Facebook– Avoid–It will Eventually Come to Haunt You

Seriously. Because 800million people in the world are “ON” Facebook– does that make it a good thing? Who the hell cares if you have 1mill “friends?”
Why do we want to know who got drunk, who OD’s, who crashed their car, went to the store, bought new shoes, blah blah blah?  A dad shoots his kid’s laptop after getting mad, and posts that video to Facebook himself, finding daughter posted “private” denigrating post about him or parents, and having to do too many chores?  When kids get on facebook, you will have a very hard time getting them off since it’s the thing kids like to do. Nearly 50% of 18-24yr olds check “Facebook” every single morning.

We are sure that ARs are on there, because they have no brains. Just beliefs. We bet the Peta attorney for “Orcas” is on there. Sucker for a buck.

The only possible use of Facebook that we could see is commercialism, to advertise a business, and even then, most attorneys are not in favor of it.  Why? Although many businesses are “on” Facebook, in general, Facebook is not considered a professional site, nor is it considered as credible for many businesses. And the so called “privacy” aspects that allegedly allow people to “hide” their personal crap?  Well what if a software malfunction caused your personal stuff to be submitted to the public, or such personal stuff became public somehow?  You know Facebook can’t control everything– and then the legal arguments start.

Here’s a great example of how Facebook (again) cost people not only $$ but far more………….not written by us, we saw this on another blog at http://ellblog.com/?p=2778

Attorneys Beware – Attempting to Erase the Past on Facebook Can Result in Costly Sanctions

Jan 6, 2012
Authored By: Melissa L. DiPasquale

Citation: Lester v. Allied Concrete Co., Nos. CL.08-150, CL09-223 (Va. Cir. Ct. Sept. 1, 2011); Lester v. Allied Concrete Co., Nos. CL08-150, CL09-223 (Va. Cir. Ct. Oct. 21, 2011)Employee/Employer Implicated: Counsel; Paralegal; Client; Employee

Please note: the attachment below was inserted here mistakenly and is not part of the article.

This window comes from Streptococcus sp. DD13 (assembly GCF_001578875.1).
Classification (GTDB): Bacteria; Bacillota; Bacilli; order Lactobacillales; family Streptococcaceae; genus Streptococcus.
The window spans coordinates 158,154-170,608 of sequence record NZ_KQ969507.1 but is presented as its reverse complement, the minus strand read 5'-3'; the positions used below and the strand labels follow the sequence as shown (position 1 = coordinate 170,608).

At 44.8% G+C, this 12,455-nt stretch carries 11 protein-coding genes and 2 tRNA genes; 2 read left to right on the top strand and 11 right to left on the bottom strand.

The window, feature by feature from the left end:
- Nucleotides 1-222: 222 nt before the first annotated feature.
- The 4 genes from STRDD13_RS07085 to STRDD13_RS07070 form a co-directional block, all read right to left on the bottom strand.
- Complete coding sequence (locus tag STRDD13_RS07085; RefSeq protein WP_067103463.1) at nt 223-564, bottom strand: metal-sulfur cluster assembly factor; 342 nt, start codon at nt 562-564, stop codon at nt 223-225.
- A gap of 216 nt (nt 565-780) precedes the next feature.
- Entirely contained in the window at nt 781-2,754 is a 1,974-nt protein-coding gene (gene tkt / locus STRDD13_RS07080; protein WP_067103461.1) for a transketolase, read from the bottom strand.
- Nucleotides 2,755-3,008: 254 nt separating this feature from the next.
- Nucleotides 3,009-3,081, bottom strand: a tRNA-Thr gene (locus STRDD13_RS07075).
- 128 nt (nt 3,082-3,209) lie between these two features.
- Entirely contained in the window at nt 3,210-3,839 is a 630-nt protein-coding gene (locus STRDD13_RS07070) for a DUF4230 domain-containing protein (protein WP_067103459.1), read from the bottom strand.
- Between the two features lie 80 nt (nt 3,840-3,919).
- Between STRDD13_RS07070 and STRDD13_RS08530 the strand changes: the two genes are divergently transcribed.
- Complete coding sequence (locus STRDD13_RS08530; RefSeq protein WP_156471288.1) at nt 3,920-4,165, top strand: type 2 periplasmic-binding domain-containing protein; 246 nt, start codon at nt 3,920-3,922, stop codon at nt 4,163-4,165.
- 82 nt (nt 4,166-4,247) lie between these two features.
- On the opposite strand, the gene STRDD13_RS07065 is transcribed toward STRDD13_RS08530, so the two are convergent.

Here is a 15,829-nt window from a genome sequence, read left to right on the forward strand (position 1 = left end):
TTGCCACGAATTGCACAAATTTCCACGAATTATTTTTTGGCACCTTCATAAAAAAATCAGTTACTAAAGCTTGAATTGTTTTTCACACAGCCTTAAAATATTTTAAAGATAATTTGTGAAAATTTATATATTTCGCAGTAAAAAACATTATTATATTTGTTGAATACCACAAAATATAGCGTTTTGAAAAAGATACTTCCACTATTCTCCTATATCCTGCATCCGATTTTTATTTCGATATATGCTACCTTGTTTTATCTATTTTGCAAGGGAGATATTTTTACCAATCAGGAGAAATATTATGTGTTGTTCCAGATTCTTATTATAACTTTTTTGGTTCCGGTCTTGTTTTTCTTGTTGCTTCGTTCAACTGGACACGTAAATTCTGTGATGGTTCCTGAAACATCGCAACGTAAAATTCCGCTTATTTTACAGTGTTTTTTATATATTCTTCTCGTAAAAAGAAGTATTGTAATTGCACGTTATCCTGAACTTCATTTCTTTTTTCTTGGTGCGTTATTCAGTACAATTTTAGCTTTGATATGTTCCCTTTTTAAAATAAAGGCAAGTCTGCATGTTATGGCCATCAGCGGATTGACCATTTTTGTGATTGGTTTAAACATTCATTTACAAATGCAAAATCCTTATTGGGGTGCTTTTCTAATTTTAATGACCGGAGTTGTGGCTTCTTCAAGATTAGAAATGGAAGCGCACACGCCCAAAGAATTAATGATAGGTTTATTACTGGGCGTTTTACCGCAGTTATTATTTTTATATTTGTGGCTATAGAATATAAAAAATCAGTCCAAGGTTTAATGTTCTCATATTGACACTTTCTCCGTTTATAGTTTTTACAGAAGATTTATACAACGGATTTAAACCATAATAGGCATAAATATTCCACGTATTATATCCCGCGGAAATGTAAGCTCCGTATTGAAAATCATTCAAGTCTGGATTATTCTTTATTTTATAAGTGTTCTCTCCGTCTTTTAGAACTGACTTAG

e-Lesson Learned: When a demand for discovery requests the contents of a party’s Facebook account, purposefully deactivating or deleting information to avoid responding to the demand can result in costly sanctions against both the party and their counsel. To delete or not to delete – that is the question Facebook users and their counsel must carefully contemplate when responding to eDiscovery requests.  Making the wrong decision can be costly for users and their counsel as was the case in Lester v. Allied Concrete Co.  In Lester, when served with a demand for the contents of his Facebook page, the actions of plaintiff and his attorney resulted in the Virginia Circuit Court of the City of Charlottesville imposing substantial monetary sanctions against both the plaintiff and his attorney.

In Lester, Isaiah Lester sued Allied Concrete Company and William Donald Sprouse seeking monetary damages for negligence and wrongful death.  Throughout the lawsuit, continuous disputes arose over discovery related issues.  Specifically, defendants sought the production of screen print copies of Lester’s Facebook account, including all of his pictures, message board, status updates, and messages sent or received.  Defendants attached to their request a photo of Lester holding a beer can while wearing a t-shirt with the logo “I ♥ hot moms,” which Lester’s counsel presumed was taken from his Facebook account.